No regrets for Trump voters: The media needs to stop looking for buyer's remorse

Psychological research shows people are too tribal and afraid to admit they were wrong to regret their votes

By Amanda Marcotte

Senior Writer

Published June 21, 2017 12:00PM (EDT)

What's it going to take to get Donald Trump's supporters to see the light? It's a question on the minds of not only liberals but also anyone who still cherishes our democracy, and it grows more intense as evidence piles up of corruption and even suspicions of criminal activity by members of the Trump administration. Indeed, waiting and watching for signs of buyer's remorse among Trump supporters has become a minor cottage industry within the mainstream media, with reporters and TV anchors displaying an almost pornographic interest in watching the mental hoops that Trump voters will go through so as to stand by their man.

"Trump voters want jobs. Not noise about Russia," reads a May 16 headline from CNN. A June 7 Vox headline notes that Trump voters are "disappointed" but "still voting Republican." After the congressional hearing with former FBI Director James Comey, CNN held an on-air focus group of Trump voters and correspondent Gary Tuchman could barely contain his surprise at how they had not budged one bit from believing Trump was a good guy.

When will these people see? Those of us who are not in the cult of Trump keep tuning in to find out. How many times does he have to admit to obstructing justice in public? How many angry, incoherent tweets about the investigation before his guilty-acting behavior gets to them? How long do we have to wait for Trump's biggest fans to call their friends and apologize for their votes?

Well, folks are going to have to keep on waiting because the answer to the question of when Trump voters will come around is somewhere between "a long, long time from now" and more likely "never." Don't be fooled by news stories for which journalists have dug up the occasional person who was willing to say he or she was wrong to vote for Trump. Those people are the exceptions, not the rule. Don't be fooled by polls that show his approval ratings slipping; he's losing only people who didn't like him that much to begin with. Meanwhile, that quarter to a third of Americans who love him now will likely stay with him to the bitter end.

And those who do change their minds about Trump? Most will never admit it but will move seamlessly into pretending they were never that into him in the first place.

“We are really uncomfortable when a decision we’ve made or an action we’ve taken or a belief we’ve come to is contradicted by evidence that we’re wrong," explained psychologist Carol Tavris during a recent Skype interview.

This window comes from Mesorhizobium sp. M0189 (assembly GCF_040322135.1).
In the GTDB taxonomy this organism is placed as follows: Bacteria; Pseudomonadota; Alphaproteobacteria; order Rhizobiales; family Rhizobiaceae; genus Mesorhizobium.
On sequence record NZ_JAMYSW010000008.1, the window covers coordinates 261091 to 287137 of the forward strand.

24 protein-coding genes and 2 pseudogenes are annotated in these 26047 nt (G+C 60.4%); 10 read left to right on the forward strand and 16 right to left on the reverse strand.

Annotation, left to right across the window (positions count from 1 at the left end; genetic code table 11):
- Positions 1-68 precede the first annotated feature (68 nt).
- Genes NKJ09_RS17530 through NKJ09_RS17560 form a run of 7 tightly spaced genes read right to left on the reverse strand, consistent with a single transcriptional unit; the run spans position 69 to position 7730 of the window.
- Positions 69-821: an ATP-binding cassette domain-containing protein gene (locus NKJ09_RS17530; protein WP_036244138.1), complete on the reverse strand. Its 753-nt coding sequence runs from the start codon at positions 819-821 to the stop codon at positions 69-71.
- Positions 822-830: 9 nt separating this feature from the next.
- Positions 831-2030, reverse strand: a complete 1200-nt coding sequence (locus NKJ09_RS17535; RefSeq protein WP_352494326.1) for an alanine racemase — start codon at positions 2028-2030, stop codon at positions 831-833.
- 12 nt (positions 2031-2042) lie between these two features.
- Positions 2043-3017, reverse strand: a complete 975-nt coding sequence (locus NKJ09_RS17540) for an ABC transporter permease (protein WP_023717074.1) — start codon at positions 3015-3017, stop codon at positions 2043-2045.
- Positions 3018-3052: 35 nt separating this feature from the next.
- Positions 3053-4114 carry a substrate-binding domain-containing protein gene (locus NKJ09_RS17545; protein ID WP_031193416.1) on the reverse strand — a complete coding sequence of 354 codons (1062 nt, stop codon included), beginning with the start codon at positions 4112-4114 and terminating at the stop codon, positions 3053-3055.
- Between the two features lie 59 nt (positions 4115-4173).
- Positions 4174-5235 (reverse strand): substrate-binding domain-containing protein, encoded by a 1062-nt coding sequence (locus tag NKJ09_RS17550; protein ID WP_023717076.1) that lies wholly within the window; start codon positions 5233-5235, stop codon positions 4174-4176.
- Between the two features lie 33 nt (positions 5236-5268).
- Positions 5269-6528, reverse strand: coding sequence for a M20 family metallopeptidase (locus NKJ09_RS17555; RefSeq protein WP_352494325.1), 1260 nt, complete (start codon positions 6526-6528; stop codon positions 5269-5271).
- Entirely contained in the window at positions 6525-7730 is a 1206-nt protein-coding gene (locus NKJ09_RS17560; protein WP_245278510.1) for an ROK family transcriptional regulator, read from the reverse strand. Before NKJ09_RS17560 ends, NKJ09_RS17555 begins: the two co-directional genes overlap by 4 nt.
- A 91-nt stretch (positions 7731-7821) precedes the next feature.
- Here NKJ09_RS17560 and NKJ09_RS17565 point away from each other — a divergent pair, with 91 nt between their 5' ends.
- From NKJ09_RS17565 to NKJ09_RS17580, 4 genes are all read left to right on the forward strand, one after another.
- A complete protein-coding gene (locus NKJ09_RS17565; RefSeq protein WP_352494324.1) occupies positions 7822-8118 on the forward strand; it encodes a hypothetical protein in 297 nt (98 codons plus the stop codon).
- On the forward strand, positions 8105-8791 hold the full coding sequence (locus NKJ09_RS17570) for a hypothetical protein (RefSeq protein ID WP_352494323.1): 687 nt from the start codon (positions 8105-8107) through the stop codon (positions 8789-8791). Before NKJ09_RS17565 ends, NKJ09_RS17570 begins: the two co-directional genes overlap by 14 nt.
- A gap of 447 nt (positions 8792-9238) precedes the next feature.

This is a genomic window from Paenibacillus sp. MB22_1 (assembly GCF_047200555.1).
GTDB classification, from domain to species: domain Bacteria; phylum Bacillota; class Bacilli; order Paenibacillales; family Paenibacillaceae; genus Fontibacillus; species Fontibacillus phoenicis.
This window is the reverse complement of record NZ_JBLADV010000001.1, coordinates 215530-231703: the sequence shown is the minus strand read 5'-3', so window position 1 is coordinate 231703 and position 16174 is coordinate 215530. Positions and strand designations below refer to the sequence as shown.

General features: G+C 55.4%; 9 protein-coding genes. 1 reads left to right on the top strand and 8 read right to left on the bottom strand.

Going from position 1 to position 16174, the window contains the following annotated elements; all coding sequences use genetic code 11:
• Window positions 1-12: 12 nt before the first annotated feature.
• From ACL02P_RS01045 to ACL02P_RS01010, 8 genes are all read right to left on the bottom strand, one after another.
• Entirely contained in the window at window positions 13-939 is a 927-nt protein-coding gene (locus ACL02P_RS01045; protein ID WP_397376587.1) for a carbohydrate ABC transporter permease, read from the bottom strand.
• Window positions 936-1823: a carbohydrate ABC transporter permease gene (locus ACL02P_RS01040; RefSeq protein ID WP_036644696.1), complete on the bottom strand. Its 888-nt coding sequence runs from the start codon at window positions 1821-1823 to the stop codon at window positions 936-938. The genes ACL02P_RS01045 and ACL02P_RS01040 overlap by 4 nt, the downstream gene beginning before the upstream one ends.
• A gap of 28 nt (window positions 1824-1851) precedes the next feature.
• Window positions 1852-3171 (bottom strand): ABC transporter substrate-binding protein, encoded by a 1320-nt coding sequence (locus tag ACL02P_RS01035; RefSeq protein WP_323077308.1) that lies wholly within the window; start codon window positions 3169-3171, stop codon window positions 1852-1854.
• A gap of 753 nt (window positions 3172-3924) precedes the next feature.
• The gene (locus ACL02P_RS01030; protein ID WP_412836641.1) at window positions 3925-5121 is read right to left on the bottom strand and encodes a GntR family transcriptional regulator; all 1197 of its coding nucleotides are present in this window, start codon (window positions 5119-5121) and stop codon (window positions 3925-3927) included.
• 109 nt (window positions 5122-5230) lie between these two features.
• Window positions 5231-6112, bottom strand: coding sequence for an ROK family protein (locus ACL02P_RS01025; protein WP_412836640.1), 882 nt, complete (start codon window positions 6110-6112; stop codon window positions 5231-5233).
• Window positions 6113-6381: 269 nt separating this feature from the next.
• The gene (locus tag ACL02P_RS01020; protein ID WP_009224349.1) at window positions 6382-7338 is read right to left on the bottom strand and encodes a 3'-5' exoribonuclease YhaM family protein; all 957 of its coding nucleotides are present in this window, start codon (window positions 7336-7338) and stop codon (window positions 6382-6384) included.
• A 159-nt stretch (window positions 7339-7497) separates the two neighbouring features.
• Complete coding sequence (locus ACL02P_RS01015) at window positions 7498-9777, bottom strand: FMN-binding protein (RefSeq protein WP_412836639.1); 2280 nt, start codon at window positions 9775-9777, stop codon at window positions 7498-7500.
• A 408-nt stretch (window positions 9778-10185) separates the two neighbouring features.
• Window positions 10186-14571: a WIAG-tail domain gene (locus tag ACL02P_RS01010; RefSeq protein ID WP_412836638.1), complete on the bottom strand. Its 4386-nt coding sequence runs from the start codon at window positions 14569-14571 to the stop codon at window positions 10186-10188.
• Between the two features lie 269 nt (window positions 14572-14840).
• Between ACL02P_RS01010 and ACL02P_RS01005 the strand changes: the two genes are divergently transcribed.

With her co-author Elliot Aronson, Tavris explored the issue of cognitive dissonance in the book "Mistakes Were Made (But Not by Me): Why We Justify Foolish Beliefs, Bad Decisions, and Hurtful Acts." Cognitive dissonance is the theory that people cannot reconcile two conflicting beliefs — in this case "I am a smart person" and "voting for Trump was a stupid thing to do" — and so instead they make rationalizations for why their bad decision was not a bad one at all.

"People, when they’re motivated to form a certain position, then they’re just going to dismiss [the] facts," explained Dan Kahan, a professor of law and psychology, in a phone interview. "They’re going to dismiss the evidence behind them. They’re also going to tune into the kinds of communications that reinforce what they already believe.”

Kahan runs the Cultural Cognition Project at Yale Law School and has extensively researched the issue of political persuasion and whether it's even possible to persuade people to change their mind about tightly held political beliefs. The answer, he and his colleagues have found, is largely no. When people are confronted with evidence that their beliefs are wrong, instead of changing their mind, they tend to dismiss the facts or make rationalizations rather than admit that they have held an unfounded belief.

Part of the reason, Kahan explained, is that people have strong, emotional reasons for their political beliefs, and challenging their beliefs can be experienced as a threat to their very identity.

“They see Trump as affirming their status," he said. "These are people who felt that somehow they were not getting what they were due, in terms of recognition, in terms of material reward, and Trump was a symbol of that. And the more he’s attacked by the mainstream media, the sharper that kind of understanding of him grows.”

For Trump's most avid supporters, voting for Trump isn't really about a set of desired policies, especially since he is vague and often self-contradictory on that front anyway. It's about tribal politics, about asserting your membership in a group of right-wing Americans. Rejecting Trump then would be akin to rejecting your own social networks and sense of self.

To be clear, this mentality is hardly unique to Trump voters. As the psychologists and researchers I spoke with explained, nearly all people have this sense of in-group loyalty and unwillingness to take a critical eye toward their chosen politicians and parties. Barack Obama, for instance, spoke directly to a lot of liberals who saw themselves in his urbane erudition and modern sensibility, and felt their vote for him was as much a vote for membership in the liberal tribe.

Here's how deep the tribal nature of politics runs. In a recent study published in the Journal of Experimental and Social Psychology, researchers offered study participants a chance to enter a raffle in exchange for reading short paragraphs about politics. The catch was that participants would have the chance to win $7 only if they read a paragraph expressing an opinion they liked, but they could win $10 if they opted for a paragraph expressing the alternative viewpoint. The majority of participants elected to go with a shot at less money rather than expose themselves to an opinion they found distasteful.